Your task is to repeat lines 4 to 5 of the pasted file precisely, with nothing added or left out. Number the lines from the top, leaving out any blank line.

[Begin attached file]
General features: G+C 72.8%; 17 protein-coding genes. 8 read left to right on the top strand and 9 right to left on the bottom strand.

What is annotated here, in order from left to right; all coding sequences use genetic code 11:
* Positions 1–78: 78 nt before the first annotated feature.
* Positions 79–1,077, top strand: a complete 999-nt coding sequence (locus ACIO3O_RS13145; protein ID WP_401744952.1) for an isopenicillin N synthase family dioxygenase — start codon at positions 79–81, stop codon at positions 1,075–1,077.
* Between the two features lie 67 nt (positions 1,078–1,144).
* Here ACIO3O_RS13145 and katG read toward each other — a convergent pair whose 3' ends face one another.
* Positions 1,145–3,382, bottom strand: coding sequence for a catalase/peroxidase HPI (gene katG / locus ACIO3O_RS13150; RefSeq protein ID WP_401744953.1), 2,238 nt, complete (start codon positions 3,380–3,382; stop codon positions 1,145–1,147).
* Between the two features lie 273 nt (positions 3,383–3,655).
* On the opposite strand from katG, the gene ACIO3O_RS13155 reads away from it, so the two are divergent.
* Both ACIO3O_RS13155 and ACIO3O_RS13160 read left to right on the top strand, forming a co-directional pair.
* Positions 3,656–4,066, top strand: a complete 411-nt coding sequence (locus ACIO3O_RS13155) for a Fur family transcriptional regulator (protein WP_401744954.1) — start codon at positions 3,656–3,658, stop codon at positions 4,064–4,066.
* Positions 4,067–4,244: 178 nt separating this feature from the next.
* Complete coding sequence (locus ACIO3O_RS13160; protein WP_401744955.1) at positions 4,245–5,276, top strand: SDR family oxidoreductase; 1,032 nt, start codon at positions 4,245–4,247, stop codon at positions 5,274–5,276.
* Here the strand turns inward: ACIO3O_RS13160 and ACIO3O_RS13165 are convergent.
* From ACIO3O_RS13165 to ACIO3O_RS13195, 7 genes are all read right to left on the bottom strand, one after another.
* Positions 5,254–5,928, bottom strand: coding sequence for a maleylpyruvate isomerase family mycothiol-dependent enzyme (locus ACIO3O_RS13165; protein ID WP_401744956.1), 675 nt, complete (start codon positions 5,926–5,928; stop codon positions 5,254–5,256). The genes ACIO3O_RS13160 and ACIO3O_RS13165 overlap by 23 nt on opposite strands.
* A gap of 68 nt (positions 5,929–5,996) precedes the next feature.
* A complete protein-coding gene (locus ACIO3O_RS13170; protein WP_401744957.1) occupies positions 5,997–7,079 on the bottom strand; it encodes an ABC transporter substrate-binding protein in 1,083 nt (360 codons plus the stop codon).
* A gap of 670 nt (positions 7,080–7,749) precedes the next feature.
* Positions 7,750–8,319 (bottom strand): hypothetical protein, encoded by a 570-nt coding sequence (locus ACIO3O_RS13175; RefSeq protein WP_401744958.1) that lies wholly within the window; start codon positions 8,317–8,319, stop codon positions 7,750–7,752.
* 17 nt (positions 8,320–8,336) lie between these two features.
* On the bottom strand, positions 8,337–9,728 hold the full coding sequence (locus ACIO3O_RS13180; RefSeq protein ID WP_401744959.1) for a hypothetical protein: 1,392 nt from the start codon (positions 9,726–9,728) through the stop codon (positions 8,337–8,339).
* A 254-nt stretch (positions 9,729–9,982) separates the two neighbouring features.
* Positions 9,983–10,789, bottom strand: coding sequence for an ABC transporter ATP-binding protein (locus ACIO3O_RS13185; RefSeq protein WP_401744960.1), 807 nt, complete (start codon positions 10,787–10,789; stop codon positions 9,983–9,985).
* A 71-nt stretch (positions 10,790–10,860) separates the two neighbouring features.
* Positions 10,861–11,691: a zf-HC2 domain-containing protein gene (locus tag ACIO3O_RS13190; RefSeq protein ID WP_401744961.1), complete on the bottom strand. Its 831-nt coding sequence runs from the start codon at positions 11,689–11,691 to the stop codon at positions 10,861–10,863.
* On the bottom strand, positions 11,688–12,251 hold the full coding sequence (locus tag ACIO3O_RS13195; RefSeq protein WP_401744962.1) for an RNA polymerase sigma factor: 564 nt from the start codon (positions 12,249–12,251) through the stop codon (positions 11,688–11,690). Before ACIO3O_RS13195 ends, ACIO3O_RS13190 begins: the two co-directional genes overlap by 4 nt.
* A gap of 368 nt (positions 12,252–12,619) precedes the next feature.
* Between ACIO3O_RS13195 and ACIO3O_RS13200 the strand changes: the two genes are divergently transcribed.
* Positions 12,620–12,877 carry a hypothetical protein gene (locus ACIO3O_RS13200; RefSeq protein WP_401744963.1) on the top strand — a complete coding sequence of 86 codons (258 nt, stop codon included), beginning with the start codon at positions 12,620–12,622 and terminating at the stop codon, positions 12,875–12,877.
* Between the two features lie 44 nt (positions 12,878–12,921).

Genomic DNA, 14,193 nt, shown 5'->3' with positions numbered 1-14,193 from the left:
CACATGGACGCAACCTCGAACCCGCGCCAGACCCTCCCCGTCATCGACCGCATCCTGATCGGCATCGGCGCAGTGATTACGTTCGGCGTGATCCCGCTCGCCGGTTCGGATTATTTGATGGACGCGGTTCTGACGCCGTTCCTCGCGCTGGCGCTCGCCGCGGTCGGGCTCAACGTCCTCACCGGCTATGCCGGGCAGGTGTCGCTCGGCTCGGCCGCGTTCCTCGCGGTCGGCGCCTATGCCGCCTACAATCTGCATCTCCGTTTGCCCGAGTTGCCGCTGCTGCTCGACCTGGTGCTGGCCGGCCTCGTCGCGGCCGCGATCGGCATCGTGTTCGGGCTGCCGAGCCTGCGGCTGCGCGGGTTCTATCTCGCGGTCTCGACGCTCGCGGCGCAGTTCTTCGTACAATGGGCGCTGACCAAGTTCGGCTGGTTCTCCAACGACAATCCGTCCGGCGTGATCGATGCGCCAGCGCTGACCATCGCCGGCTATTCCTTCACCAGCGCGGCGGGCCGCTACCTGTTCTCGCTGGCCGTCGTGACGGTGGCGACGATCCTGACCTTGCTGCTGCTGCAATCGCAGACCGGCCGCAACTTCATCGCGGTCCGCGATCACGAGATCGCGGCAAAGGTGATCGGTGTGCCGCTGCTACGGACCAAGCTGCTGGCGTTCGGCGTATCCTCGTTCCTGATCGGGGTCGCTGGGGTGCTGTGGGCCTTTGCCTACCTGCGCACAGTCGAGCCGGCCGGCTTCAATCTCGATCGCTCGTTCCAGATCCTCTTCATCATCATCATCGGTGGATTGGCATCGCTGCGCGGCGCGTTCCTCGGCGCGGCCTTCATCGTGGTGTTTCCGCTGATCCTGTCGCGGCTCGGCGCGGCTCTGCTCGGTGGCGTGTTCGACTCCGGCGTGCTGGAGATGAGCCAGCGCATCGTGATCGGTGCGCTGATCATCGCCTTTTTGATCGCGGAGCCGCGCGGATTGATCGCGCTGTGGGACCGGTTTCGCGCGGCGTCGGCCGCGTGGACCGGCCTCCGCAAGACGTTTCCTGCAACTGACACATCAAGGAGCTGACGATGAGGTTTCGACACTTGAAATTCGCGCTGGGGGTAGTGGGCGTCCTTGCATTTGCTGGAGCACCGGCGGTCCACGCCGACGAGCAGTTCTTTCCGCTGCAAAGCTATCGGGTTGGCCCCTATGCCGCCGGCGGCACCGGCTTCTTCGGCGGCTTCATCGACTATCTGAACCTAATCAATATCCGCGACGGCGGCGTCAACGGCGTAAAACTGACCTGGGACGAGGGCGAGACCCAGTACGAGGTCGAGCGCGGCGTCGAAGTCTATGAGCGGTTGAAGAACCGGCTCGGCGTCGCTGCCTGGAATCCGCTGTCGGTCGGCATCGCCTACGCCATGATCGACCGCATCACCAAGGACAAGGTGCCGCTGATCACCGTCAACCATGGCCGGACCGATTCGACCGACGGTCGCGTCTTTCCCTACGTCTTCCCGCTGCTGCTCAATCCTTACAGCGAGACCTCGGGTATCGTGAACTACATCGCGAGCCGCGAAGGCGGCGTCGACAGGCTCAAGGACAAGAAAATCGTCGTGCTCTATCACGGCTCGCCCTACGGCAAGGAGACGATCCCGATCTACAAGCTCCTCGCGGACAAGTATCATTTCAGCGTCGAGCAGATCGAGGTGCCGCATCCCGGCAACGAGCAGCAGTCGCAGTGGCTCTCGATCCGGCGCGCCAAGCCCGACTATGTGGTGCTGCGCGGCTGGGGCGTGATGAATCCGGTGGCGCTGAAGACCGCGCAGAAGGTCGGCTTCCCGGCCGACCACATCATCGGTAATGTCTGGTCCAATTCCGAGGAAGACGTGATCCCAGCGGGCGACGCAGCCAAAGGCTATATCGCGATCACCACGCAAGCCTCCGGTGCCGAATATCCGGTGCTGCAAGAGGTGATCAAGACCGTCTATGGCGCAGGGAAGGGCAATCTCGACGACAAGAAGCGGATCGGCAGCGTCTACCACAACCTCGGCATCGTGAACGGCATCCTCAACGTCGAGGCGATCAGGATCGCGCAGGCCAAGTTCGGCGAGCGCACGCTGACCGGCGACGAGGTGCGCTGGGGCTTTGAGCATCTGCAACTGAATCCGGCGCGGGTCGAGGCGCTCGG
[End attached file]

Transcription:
* Positions 79–1,077, top strand: a complete 999-nt coding sequence (locus ACIO3O_RS13145; protein ID WP_401744952.1) for an isopenicillin N synthase family dioxygenase — start codon at positions 79–81, stop codon at positions 1,075–1,077.
* Between the two features lie 67 nt (positions 1,078–1,144).